Article Date: 4/1/2009

Electronic Health Records
tech time

Electronic Health Records

How will technology impact the perilous path to tomorrow?

SCOT MORRIS, O.D., F.A.A.O.

Recently, Electronic Health Records (EHR) moved to center stage, largely because of the realization that our health system is failing due to overwhelming expenses and operational inefficiencies. National Health Expenditures projections estimate that healthcare costs will increase at a rate of 6.7% per year and that by the year 2017, 19.5 cents of every U.S. dollar spent in this country will be related to health services. In less than nine years, the average American will spend $13,101 a year on health care, according to these estimates. Savings and efficiencies from technology may be the only way to save health care as we know it.

While we have yet to see how, specifically, EHR will affect optometry, there is little question that we are about to undergo major healthcare reform. Are we prepared? Let's look at a few basic facts about the "now."

Where are we?

The American Health Information Community estimates that less than 12% of U.S. hospitals and only 4% of general primary-care practices have adopted fully integrated EHR systems. (Fully integrated systems link practice management and clinical management tools, such as billing, scheduling, inventory management, claims processing and recall.) The 2007 American Optometric Association New Technology Survey reveals that only 25.9% of eyecare practices use EHR. Also, it's estimated that only 24% of these practices (6.5% of eyecare practices) use fully integrated EHR systems.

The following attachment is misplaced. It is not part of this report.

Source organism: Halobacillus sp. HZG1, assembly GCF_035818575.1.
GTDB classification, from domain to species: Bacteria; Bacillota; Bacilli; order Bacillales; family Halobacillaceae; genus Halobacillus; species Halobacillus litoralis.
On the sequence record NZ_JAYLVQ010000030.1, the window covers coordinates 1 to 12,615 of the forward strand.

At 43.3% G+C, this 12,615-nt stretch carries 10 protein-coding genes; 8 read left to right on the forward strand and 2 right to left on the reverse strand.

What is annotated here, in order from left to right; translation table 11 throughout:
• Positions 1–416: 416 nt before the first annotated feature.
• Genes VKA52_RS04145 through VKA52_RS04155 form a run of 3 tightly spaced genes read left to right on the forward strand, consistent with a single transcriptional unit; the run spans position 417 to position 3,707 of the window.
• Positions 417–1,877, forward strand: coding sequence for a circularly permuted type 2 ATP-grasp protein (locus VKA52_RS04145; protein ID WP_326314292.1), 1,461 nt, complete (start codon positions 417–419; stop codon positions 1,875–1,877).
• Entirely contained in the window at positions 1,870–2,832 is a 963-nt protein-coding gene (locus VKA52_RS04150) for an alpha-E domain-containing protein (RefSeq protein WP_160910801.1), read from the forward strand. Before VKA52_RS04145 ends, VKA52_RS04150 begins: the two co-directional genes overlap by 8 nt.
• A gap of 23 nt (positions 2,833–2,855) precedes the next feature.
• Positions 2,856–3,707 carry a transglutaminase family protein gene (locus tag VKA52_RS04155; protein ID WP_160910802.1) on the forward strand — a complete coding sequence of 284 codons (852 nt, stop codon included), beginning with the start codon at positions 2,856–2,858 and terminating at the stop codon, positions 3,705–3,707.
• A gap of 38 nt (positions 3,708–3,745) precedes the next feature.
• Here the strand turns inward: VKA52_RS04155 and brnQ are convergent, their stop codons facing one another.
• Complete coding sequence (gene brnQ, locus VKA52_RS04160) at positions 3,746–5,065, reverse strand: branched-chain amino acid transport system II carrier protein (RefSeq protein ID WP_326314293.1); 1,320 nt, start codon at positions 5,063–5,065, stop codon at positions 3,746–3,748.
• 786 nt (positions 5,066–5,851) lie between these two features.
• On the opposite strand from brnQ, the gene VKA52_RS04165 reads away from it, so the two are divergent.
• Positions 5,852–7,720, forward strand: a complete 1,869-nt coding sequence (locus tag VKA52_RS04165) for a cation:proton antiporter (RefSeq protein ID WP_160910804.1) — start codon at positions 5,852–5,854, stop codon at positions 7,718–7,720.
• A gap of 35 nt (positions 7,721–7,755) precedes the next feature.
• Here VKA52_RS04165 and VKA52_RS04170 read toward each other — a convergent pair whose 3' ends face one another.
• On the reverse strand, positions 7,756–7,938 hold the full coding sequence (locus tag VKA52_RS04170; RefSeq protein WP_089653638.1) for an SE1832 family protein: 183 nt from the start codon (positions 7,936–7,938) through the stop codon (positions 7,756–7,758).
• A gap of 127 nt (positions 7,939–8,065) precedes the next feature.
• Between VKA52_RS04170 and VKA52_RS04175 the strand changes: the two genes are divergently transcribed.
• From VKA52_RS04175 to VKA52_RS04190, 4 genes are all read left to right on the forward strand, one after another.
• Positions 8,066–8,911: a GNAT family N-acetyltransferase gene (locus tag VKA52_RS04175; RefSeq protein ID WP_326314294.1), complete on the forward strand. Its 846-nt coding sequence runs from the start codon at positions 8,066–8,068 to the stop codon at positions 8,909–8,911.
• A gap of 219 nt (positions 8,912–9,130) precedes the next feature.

The remaining 74% of optometric practices have yet to implement some kind of EHR software, which will be required to comply with upcoming national healthcare regulations. And, no single technology provider can handle that workload.

EHR is essential to value-driven medicine, as it streamlines clinical care and prevents mistakes that could cost millions of lives and trillions of dollars. Further, I can't imagine my practice without EHR. Paper systems would double my costs and halve my efficiency.

A ways to go

EHR has a ways to go. Some systems have moved in the right direction, yet activities, such as scheduling and product ordering, must be more interactive and Webbased. Though I can book a dinner reservation, airline ticket and movie pass on the Web, I still can't easily make a doctor's appointment online. One of the largest hurdles for current EHRs is the simple, interactive and instantaneous communication among providers, patients and payers.

Value-driven healthcare will necessitate rapid and seamless communication. E-prescribing will be a positive first step, but most vendors are still struggling with this across the medical spectrum.

What to expect

When can we expect EHR to be mandatory? The National Health Information Infrastructure has set a deadline of 2015 (though pundits say it will take longer — REALLY?) Beginning with HIPAA in 1996, the government has taken steps toward value-driven medicine. The Physician Quality Reporting Initiative and e-prescribing are other small parts of this process.

The proverbial rock has been rolling down hill for a while. Many are watching, but few are preparing for the impact. OM

Next month we dive into the concepts of value-based medicine.


DR. MORRIS IS THE DIRECTOR OF EYE CONSULTANTS OF COLORADO, LLC, AND MORRIS EDUCATION & CONSULTING ASSOCIATES. E-MAIL HIM AT SMORRIS@EYECONSULTANTS OFCO.COM.

Optometric Management, Issue: April 2009